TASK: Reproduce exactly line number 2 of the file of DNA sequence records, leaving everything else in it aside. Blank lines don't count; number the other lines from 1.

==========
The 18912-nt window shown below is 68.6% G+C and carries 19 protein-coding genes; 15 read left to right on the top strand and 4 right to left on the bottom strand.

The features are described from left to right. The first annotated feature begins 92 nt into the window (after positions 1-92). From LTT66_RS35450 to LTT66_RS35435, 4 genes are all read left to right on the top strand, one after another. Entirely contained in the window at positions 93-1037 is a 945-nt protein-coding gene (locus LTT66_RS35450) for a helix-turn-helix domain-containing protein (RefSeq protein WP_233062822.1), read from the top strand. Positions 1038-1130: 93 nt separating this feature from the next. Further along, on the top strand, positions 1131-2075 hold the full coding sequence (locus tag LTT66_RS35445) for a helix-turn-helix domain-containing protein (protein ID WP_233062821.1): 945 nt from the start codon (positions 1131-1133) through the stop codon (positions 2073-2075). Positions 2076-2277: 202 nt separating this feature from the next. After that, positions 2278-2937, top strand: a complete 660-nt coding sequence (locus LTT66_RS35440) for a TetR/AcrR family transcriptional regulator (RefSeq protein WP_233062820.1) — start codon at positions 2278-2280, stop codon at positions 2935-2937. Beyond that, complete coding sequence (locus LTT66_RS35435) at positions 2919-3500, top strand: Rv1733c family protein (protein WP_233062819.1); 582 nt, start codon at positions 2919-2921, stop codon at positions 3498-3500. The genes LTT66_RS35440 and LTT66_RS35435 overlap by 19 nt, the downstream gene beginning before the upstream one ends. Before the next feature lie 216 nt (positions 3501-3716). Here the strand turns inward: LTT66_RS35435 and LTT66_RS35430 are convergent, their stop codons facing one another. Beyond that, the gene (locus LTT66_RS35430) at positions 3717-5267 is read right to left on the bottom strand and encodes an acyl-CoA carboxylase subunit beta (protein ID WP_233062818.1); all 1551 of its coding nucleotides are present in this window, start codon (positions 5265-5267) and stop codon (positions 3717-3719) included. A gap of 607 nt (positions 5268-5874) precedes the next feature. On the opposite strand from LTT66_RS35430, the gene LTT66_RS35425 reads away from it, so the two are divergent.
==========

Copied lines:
The features are described from left to right. The first annotated feature begins 92 nt into the window (after positions 1-92). From LTT66_RS35450 to LTT66_RS35435, 4 genes are all read left to right on the top strand, one after another. Entirely contained in the window at positions 93-1037 is a 945-nt protein-coding gene (locus LTT66_RS35450) for a helix-turn-helix domain-containing protein (RefSeq protein WP_233062822.1), read from the top strand. Positions 1038-1130: 93 nt separating this feature from the next. Further along, on the top strand, positions 1131-2075 hold the full coding sequence (locus tag LTT66_RS35445) for a helix-turn-helix domain-containing protein (protein ID WP_233062821.1): 945 nt from the start codon (positions 1131-1133) through the stop codon (positions 2073-2075). Positions 2076-2277: 202 nt separating this feature from the next. After that, positions 2278-2937, top strand: a complete 660-nt coding sequence (locus LTT66_RS35440) for a TetR/AcrR family transcriptional regulator (RefSeq protein WP_233062820.1) — start codon at positions 2278-2280, stop codon at positions 2935-2937. Beyond that, complete coding sequence (locus LTT66_RS35435) at positions 2919-3500, top strand: Rv1733c family protein (protein WP_233062819.1); 582 nt, start codon at positions 2919-2921, stop codon at positions 3498-3500. The genes LTT66_RS35440 and LTT66_RS35435 overlap by 19 nt, the downstream gene beginning before the upstream one ends. Before the next feature lie 216 nt (positions 3501-3716). Here the strand turns inward: LTT66_RS35435 and LTT66_RS35430 are convergent, their stop codons facing one another. Beyond that, the gene (locus LTT66_RS35430) at positions 3717-5267 is read right to left on the bottom strand and encodes an acyl-CoA carboxylase subunit beta (protein ID WP_233062818.1); all 1551 of its coding nucleotides are present in this window, start codon (positions 5265-5267) and stop codon (positions 3717-3719) included. A gap of 607 nt (positions 5268-5874) precedes the next feature. On the opposite strand from LTT66_RS35430, the gene LTT66_RS35425 reads away from it, so the two are divergent.